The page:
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Understanding the New Evaluation of WIA: It Doesn’t Say What You Might Think It Says

  ·   By Bryan Wilson,
Understanding the New Evaluation of WIA: It Doesn’t Say What You Might Think It Says

The long awaited “gold standard” evaluation of the Workforce Innovation Act (WIA) has finally been released, “Providing Public Workforce Services to Job Seekers: 30-month Impact Findings on the WIA Adult and Dislocated Worker Programs. “The Department of Labor released the evaluation the day before the federal partial shutdown. The evaluation was conducted by Mathemtica Policy Research and Social Policy Research Associates. While many in the workforce development field have been anxiously waiting for the results since the evaluation began in 2008, the study does not come to any conclusions one way or the other about the effectiveness of vocational skills training, and it was never designed to.

The researchers looked at the net impacts on employment and earnings for individuals who were randomly assigned to three groups based on the three major types of WIA-funded services: 1) individuals who program staff could offer only WIA-funded core services; 2) individuals who staff could offer only core and intensive services; and 3) the “full WIA group” who program staff could offer WIA-funded core, intensive, and training services. For those unfamiliar with WIA, core services were forms of light touch assistance such as orientations, resources rooms, and on-line assessments; intensive services included career counseling, job search assistance, and prevocational (general workplace) instruction. Training could be class-room based occupational skills training, on-the-job training, other forms of vocational skills training, adult basic education, and postsecondary general education.

There is a big difference between staff being permitted by the study design to offer different types of WIA-funded services, and staff providing the services, and individuals receiving the services. Staff who were permitted by the study design to offer training might not have done so because their local program had run out of training dollars for the year, or for some other reason. Individuals who were offered training might not have enrolled because of personal constraints, such as the need for child care. Half of the group who staff could have theoretically offered WIA-funded training, the “full WIA group,” never received training. 

Moreover, the study design did not exclude individuals who could not be offered WIA-funded training from receiving training funded by another source of funds. Many individuals in group two received training that was not funded by WIA. In fact, 22 percent of the group that could receive core and intensive, but not WIA-funded training services, completed a vocational credential funded by other means, while just a slightly higher 27 percent of the “full WIA group” group completed a vocational credential.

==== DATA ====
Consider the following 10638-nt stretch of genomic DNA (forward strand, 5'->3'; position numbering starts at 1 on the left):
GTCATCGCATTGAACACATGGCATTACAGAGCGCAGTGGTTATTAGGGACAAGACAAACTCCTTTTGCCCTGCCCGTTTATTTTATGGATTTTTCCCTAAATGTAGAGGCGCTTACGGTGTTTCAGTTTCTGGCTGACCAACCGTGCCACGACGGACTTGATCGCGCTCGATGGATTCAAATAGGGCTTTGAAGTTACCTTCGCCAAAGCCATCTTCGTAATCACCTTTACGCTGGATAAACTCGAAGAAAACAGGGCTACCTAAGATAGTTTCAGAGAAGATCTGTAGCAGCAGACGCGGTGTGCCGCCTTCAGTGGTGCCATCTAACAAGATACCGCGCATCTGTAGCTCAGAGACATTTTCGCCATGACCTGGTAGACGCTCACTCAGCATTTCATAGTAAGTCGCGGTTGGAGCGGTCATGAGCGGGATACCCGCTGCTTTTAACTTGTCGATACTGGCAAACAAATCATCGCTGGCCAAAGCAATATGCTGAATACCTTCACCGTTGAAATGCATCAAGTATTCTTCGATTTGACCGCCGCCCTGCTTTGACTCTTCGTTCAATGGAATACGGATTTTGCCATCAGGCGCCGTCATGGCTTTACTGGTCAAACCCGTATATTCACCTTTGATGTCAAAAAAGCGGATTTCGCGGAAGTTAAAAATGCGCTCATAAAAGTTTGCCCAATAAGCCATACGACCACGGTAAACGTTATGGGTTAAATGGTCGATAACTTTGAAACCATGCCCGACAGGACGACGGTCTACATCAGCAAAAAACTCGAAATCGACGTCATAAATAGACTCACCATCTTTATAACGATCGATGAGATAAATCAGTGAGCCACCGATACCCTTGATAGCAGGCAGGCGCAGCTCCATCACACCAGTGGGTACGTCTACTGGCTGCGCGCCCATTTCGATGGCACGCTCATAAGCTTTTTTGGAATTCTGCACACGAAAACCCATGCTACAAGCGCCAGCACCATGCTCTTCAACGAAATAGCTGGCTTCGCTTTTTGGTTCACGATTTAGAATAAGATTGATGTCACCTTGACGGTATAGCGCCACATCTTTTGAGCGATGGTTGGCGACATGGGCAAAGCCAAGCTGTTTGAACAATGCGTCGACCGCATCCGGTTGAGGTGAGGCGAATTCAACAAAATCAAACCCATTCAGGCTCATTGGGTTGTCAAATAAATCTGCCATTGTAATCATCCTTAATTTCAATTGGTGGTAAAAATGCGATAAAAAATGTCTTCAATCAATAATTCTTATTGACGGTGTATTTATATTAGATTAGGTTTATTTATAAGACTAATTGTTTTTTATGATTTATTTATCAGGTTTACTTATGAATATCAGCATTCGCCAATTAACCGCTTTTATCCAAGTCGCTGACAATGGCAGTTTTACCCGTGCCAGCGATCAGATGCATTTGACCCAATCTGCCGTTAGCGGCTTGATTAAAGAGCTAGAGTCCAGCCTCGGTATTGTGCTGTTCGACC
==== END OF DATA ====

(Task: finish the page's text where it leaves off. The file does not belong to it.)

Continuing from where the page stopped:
Despite this, the report states, “Our findings suggest that providing WIA-funded training did not increase earnings or improve employment-related outcomes in the 30 months after random assignment relative to providing only core and intensive services.” And the report includes a chart entitled, “Does training affect outcomes?” But again, the researchers acknowledge they did not evaluate the effectiveness of receiving, let alone the impact of completing training. “Because differences across groups in rates of enrollment in training were small, our study produced inconclusive evidence on the impact of training.” (p. xxxiii) Unfortunately, this could easily be lost on the reader.  

It should also be noted, as the study does, that there have been important changes since the time period evaluated by the study that could affect the results. The Workforce Innovation and Opportunity Act (WIOA) was enacted in 2014 to replace WIA. WIOA eliminated WIA’s required sequence of services. Under WIA, staff had to first provide core services to an individual, if the individual were unable to obtain self-sustaining employment, then staff could provide intensive services, if the individual were still unable to obtain self-sustaining employment, then staff could provide training services. Eliminating this required sequence should increase the number of participants who receive training under WIOA compared to WIA. WIOA also includes other changes designed to increase the quality and quantity of training, including an emphasis on partnerships with industry and sectoral training, and the addition of a credential attainment accountability measure. Despite this, the availability of training, which costs more than core or intensive services, continues to be constrained by the long-term decline in the amount of funds appropriated for WIA and now WIOA.